Legacy: The Recruit

Sebastian Anderle ’06 stands out in a crowd. On a good day, he tops off at 6’11”, and, as his
By Kaija-leena Romero

Sebastian Anderle ’06 stands out in a crowd. On a good day, he tops off at 6’11”, and, as his brunch choices indicate, it takes a lot of food to keep a body that size running. At final count, it was four chicken breast filets, and about as many eggs as those chicken produced in a month.

With such a physique, it’s no surprise that Anderle plays basketball. Still, the only courts seeing Anderle’s b-ball skills this season are those of Grays’ IM team.

Anderle came to Harvard from Apolda, Germany, as a fresh-faced recruit for the men’s basketball team. He was all ready to get down to the business of being a varsity athlete when he found out, on his birthday in October, that he had been cut.

It seems counterintuitive for a Harvard recruiter to take the time, energy and resources to seek out a player, watch him play, fly him to Harvard, and encourage him to choose Harvard over other schools, only to give him the axe less than two months into the school year. Anderle, though initially hurt and frustrated at the decision, has handled it with remarkable grace and maturity. He acknowledges that he only began playing basketball three years ago, as an exchange student in Los Angeles—previously, he had played soccer.

After a year as an exchange student, he decided to stay in the U.S. in order to go to an American university, and boarded at Montclair Prep in Los Angeles for two years. In the fall of 2001, he was contacted by the University of San Diego, Columbia, Cornell and Harvard. But Anderle had his eyes on the Ivy.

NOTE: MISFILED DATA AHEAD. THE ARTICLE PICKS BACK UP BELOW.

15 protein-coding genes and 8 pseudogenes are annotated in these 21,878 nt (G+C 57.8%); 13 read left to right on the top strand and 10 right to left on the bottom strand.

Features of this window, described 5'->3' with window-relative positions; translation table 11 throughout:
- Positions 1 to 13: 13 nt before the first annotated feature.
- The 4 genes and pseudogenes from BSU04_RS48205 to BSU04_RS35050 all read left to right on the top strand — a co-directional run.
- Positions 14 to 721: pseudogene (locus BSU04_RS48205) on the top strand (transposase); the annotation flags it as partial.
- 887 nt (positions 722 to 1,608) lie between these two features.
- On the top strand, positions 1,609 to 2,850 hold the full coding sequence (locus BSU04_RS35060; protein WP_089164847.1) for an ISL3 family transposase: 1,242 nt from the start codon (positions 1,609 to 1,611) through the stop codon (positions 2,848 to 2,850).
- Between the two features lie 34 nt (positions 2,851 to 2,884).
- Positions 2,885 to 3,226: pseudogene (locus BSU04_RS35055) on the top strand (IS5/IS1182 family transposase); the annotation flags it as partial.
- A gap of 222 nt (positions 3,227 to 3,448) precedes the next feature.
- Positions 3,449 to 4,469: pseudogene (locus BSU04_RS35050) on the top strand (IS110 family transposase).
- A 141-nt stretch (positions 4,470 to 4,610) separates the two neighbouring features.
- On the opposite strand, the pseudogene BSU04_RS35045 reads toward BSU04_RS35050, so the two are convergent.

Anderle’s acceptance to Harvard was greeted with support by most of his friends in high school, though he admits that some friends teased him about getting in only for basketball.

He acknowledges his basketball skill was a big factor in his acceptance: he was a good student, but doesn’t believe that Harvard would have been an option without recruitment. It’s not that Anderle thinks he doesn’t belong here. In fact, he says athletes add to the campus, deeming them more in touch with “reality” than the average student.

Anderle is surprisingly unaffected by his dismissal from the basketball team. He says he isn’t “all that attached” to the sport, and that since he’s stopped basketball, he’s had a lot more time to do homework and get a job. He was reminded recently, though, of one of his other offers when the head coach of Columbia’s basketball team recognized him at a basketball game and mentioned that he wished that Anderle had come down to New York to play.

Despite New York’s lure and the chance to play again, Anderle doesn’t want to transfer. “I like Boston,” he says matter-of-factly, and doesn’t particularly feel like changing schools again.

So for now, the IM teams will remain blessed by a near-varsity player in their ranks. Anderle also puts his height to use for the Grays’ volleyball squad. But sometimes the lack of focus and commitment on them can get to Anderle.  He tends to stay away from everything but basketball. He gets annoyed when people “fuck around with the volleyball and giggle when they drop it.”